Iowa beach advisories down for algae toxins, up for bacteria

Union Grove State Park beach near Gladbrook has had issues with algae toxins and fecal bacteria last weekend. (Photo courtesy of Iowa Environmental Council)

The number of swimming advisories for algae toxins has dropped from a year ago, even though the state used a tougher standard, Iowa Department of Natural Resources records show. 

But the more prevalent fecal bacteria problems at state-park beaches led to a near-doubling of advisories for E. coli. High levels of that fecal bacteria typically mean the presence of organisms that can cause infections, intestinal illnesses or worse.

From Memorial Day to Labor Day, the state recorded 12 swimming advisories for microcystin, one of the main toxins emitted by blue-green algae in Iowa lakes. That was down from 21 last year and the third-lowest number since 2011. 

Backbone State Park, the state’s oldest park, celebrated its centennial this year. The swimming area at Backbone’s lake, which is an impoundment on the Maquoketa River, had the most significant toxic algae problems this year. Swimming was not recommended near Backbone’s beach for 14 of the 16 weeks the state pulled water samples at the beaches. 

DNR decided to use the U.S. Environmental Protection Agency’s new recommended standard of 8 micrograms per liter this year while continuing to review methodologies. EPA had recommended 4 micrograms in 2016, but protests from Iowa and other states led to the recommended health level of 8 micrograms.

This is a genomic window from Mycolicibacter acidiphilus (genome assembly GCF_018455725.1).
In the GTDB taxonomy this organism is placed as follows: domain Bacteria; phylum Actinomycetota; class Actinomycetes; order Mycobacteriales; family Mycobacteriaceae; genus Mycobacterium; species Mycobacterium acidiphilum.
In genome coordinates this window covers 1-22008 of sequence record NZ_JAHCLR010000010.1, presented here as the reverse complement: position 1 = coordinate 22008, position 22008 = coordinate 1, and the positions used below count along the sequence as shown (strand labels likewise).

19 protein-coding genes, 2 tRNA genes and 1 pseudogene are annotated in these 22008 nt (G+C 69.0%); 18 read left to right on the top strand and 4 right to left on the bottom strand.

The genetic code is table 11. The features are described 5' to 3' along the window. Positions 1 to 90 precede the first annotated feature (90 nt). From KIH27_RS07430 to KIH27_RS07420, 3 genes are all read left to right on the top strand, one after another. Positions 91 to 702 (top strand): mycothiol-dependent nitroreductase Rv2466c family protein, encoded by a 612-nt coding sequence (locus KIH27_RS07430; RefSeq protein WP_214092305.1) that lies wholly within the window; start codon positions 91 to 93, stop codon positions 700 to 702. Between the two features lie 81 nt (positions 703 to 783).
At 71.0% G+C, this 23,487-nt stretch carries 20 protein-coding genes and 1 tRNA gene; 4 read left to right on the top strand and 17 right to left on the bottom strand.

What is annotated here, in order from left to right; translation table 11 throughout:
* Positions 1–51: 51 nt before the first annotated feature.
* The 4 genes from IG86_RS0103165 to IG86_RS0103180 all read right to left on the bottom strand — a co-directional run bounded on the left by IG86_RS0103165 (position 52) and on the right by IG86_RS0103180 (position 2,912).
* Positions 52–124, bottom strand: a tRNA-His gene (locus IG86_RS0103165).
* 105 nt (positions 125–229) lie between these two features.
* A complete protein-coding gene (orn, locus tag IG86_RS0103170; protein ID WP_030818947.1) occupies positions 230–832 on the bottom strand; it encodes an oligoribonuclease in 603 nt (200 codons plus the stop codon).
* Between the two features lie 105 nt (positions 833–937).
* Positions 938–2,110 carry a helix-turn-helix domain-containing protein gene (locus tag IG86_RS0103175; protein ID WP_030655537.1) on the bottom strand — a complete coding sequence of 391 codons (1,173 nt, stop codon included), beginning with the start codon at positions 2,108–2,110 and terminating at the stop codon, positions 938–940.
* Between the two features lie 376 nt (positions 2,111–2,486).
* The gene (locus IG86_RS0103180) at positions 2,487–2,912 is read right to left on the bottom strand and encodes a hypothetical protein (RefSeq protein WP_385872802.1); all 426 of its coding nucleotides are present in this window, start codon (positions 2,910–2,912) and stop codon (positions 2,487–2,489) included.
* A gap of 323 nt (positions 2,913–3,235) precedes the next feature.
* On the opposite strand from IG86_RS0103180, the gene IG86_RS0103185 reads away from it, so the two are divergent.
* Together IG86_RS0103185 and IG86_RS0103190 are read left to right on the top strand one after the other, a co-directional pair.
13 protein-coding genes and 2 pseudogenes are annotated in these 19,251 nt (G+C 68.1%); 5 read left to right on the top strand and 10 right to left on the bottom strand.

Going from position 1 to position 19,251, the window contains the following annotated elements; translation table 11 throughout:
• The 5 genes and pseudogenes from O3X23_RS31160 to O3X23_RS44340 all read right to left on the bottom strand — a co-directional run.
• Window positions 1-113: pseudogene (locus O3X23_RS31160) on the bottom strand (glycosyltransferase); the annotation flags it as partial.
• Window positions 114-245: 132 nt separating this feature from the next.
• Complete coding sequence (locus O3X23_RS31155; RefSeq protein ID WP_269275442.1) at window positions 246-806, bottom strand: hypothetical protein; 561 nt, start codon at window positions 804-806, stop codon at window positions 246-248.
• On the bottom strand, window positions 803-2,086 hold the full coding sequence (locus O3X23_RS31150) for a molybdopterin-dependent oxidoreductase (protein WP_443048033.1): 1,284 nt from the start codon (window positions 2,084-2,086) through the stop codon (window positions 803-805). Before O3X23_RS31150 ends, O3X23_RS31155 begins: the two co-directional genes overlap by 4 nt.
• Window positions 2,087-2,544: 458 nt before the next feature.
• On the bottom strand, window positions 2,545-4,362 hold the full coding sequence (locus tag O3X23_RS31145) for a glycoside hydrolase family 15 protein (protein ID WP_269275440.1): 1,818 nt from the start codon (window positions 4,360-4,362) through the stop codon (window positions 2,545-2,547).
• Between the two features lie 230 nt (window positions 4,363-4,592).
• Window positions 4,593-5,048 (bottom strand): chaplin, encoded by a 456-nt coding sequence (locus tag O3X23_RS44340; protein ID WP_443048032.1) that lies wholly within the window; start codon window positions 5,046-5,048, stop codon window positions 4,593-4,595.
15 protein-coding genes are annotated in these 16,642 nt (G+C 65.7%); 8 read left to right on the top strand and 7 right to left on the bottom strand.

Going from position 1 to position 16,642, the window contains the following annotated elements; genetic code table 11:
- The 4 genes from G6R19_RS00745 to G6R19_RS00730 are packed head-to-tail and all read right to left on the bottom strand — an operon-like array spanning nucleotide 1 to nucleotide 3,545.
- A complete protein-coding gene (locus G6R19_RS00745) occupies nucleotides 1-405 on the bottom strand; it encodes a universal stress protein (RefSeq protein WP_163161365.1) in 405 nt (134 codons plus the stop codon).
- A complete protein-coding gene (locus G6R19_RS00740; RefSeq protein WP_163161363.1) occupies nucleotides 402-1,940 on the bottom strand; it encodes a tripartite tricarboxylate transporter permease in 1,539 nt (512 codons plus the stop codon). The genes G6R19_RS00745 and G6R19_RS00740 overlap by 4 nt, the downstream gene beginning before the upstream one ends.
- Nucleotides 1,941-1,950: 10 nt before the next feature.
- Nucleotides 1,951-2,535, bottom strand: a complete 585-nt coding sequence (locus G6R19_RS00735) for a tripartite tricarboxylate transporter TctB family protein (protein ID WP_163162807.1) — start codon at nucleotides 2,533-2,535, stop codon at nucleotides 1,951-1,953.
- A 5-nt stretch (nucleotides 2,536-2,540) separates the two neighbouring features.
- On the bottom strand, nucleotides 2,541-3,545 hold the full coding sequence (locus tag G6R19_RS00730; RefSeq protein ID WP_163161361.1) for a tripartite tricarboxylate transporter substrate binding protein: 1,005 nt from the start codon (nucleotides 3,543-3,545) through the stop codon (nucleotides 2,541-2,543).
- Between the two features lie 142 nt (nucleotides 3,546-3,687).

DNR had been using a standard of 20 micrograms before this year. The beaches that have had the most algae toxin issues include Green Valley, Black Hawk, Lake of Three Fires and Union Grove.

Microcystin is a big issue for drinking-water systems, which must either find other sources of water to treat, or pay for expensive activated carbon systems to remove the toxins. Des Moines Water Works, which serves 500,000 customers in Central Iowa, declared the Des Moines River “essentially unusable” because of microcystin levels this summer. 

The 112 state swimming area advisories for fecal bacteria came after 60 postings in 2019. The 112 warnings were the third-highest total since 2014. 

The beaches with bacteria issues included several that have perennial issues, including Backbone, Beads Lake, McIntosh Woods at Clear Lake, Lower Pine Lake near Eldora and Emerson Bay at West Okoboji Lake. 

The high readings led to advisories at nine swimming areas as late as Labor Day weekend.

“The severe drought that impacted much of the state this summer makes it more challenging to draw conclusions about this year’s advisory numbers,” Alicia Vasto, who follows water quality issues for the nonprofit Iowa Environmental Council, said in a statement. “Despite that, the pattern that we see year after year remains — contaminated beaches that put swimmers’ health at risk. 

“These issues aren’t going away and that’s why we need to continue to fight for clean, safe water,” Vasto added. 

DNR tracks its beach monitoring online with an interactive map.